House Hunting in Milan: Personal Story + Insider Tips

When I think about the housing cost in Milan, I simply grip my heart in despair. My short-lived frugal moment in Palermo opened my eyes to the extravagant costs I overlooked while I was initially living in Milan. I mean, in Palermo, I had a decent and lovely room near the Palermo city centre for just €200. Yes, that cheap. I didn’t mistype!

After I returned to Milan, I scoured every nook and cranny to score a fair housing deal. I must say during those five months, I had some good laughs at those ridiculously overpriced houses. I also noted the distasteful comments of other house hunters who spewed out their disgust.

It is no news that Milan is the most expensive city to live in Italy, it rubs shoulders with and even surpasses the capital – Rome. Business Insider stated in 2017: “Milan, Italy — Italy’s financial centre is more expensive than its capital, ranking as the 29th most expensive city on the planet, according to the EIU.”

Apart from the troubles of trying to score a fair housing deal, the language is another challenge for a non-speaker. For me, it hampered a lot of opportunities I had as it was difficult to communicate with the owners of the house effectively.

After dozens of trials at speaking my “Englished-Italian” to landlords who barely had the patience to try to understand me, I opted for other options – going through online housing agencies. I should also add, I turned down some offers I was initially interested in during this time.

While on these online housing agencies, I spent hours checking the distance and travel time of houses that interested me to locations I often commute. The sweet hope often faded as the houses were so far away or outside the Milan urban zone.

Yes, I was particular about living within the Milan Urban zone because it’s much easier to commute any time of the day. Trains connecting the extra-urban zone to Milan are often frequently delayed or canceled. Also, I don’t want to foot an extra cost of upgrading the monthly ATM transportation pass.

Not to mention the fact that fraudsters are lurking, looking for who to prey on. As you may have imagined, my hunt led me to online marketplaces. One of the replies I got still amuses me till date. The owner of the house said she presumably lives in London. After some back and forth emails, we agreed on a date. A few hours later, she sent a mail saying “I had a bad experience with a previous house hunter, I don’t want to waste another €300 to fly down to Milan from London, as a sign of good faith, buy €600 worth of ***** coupons and send the pictures to me”. Really?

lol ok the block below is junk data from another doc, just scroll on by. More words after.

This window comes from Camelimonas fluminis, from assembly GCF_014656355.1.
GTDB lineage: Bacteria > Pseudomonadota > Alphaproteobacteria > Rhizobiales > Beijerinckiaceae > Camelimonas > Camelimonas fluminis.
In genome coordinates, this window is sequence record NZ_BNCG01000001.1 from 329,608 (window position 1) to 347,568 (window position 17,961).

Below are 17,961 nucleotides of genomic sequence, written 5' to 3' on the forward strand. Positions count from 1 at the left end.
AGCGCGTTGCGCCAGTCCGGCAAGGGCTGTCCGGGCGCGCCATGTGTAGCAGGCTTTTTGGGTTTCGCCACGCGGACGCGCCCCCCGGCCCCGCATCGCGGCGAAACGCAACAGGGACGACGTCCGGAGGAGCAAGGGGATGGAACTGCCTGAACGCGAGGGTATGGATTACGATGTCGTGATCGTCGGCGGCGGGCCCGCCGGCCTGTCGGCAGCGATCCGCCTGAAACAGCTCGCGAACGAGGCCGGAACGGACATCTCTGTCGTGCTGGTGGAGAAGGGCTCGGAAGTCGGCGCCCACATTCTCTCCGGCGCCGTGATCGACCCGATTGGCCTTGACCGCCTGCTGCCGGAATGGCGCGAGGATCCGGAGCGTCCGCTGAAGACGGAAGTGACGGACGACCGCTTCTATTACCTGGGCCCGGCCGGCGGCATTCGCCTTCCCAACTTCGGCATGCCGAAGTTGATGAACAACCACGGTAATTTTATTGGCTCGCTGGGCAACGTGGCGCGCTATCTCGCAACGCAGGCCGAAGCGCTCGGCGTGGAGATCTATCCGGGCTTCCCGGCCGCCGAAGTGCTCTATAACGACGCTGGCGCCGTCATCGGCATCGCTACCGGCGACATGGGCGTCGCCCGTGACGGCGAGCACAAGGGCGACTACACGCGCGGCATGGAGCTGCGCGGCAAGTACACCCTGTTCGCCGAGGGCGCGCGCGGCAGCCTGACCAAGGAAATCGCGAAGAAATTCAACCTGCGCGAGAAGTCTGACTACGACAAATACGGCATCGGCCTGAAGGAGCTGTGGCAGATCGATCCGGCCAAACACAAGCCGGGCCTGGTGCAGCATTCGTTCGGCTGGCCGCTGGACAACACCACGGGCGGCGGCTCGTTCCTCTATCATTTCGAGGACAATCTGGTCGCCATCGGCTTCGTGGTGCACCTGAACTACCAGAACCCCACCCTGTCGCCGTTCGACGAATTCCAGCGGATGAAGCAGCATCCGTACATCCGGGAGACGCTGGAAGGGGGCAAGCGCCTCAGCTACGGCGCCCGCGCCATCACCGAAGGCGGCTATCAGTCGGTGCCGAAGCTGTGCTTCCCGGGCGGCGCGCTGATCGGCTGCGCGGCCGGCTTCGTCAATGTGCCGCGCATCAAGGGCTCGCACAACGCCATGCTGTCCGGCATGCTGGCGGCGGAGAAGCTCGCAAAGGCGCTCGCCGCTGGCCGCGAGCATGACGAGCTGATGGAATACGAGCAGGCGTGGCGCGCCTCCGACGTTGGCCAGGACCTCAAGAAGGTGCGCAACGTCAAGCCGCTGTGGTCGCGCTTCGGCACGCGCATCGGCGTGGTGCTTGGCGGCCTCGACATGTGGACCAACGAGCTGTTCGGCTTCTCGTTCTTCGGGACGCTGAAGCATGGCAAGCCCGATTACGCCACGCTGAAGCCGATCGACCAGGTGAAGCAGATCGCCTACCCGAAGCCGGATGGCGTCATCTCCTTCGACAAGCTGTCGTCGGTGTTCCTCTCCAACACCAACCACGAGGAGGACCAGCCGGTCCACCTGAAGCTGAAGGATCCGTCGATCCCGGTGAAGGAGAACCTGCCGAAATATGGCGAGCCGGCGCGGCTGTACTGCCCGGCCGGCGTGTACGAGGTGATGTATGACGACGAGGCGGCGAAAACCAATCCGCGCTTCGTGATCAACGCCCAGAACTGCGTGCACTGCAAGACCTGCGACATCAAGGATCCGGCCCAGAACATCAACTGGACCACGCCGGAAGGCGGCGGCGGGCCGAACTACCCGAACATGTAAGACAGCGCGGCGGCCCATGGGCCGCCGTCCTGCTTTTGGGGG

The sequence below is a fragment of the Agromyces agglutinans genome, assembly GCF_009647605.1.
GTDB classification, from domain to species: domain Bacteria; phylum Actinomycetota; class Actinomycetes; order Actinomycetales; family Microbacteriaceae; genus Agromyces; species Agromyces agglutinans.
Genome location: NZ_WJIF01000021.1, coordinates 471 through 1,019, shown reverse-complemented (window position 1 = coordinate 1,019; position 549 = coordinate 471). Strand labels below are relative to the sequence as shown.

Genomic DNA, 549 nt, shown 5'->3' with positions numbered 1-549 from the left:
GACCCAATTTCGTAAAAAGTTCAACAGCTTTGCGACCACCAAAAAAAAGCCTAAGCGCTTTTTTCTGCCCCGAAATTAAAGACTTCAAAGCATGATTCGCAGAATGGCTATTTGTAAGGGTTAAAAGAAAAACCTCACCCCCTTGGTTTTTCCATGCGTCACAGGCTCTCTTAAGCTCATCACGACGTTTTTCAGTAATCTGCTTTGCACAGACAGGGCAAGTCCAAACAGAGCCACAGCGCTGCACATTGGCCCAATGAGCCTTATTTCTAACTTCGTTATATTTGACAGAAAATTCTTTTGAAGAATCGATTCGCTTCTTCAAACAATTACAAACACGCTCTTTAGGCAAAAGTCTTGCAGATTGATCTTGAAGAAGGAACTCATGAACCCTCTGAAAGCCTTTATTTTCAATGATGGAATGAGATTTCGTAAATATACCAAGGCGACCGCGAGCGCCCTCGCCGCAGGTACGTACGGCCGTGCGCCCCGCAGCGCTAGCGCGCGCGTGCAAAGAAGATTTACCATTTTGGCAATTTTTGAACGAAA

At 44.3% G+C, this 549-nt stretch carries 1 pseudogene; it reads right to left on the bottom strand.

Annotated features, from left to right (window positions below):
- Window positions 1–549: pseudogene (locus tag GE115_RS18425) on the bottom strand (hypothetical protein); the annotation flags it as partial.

Below, I share some useful tips from the bittersweet house hunting experience as a non-Italian speaker.

Here are Few Tips To Share From My Milan House Hunting Experience:

Overcoming the Language Barrier:

Here, there are two options. First,  you find an owner who speaks English or a friend who speaks Italian and can serve as an intermediary. For me, I was lucky to find an owner who speaks English.

Milan Online Housing Agencies:

One rule with online housing agencies is that you cannot inspect the house in person without paying the first-month rent nor agency fee. All you are provided with are pictures and/or videos, alongside sparing information about the location of the house. The only positive side to this is, they do speak English and intercede on your behalf. But I came to realize houses listed are more expensive than if you had directly contacted the homeowners.

House Hunting on Milan Marketplaces:

While there are genuine homeowners on Milan marketplaces, there are also people who want to swindle you. You have to play smart, don’t make any monetary commitments without a solid proof of payment or better yet having the keys to the apartment if you are not moving in immediately.

Choosing a House within the Milan Urban Zone:

What many people do not often consider is the extra ATM transportation cost that comes with living in the Extra Urban Zone. A single journey ticket to Milan Extra Urban Zone costs €0.40 to €1.14 more, and about 50 Euros or more for the Monthly pass. It’s simple mathematics, if you add the extra cost to your budget, you can as well find a place in Milan and save yourself the stress and some travel time.

Milan Facebook Housing Pages:

This is one of the few genuine ways to find private homeowners (This is where I found a place!). Many private homeowners do not ask for agency fees and many other charges, they only require a month deposit. My reason for saying it’s a genuine method is, posts on Milan housing pages are linked to personal accounts you can always have a look at.

Finalizing Milan Contract Terms:

Look for a temporary option while you search. Be patient, don’t let the competition ride over your sense of judgment. Don’t hurry into some vague deal all because you think the house will become unavailable to you if you don’t comply with some deal you don’t feel comfortable with.

The official contract is usually made (in Italian) after the deposit is given. But meanwhile, you should have the proof of payment, and more securely the keys to the apartment. Be sure you understand the terms in the contract. What to look out for: how many months notice to give before you move out, and how to get a refund of your deposit.

Good luck with the hunt!

 

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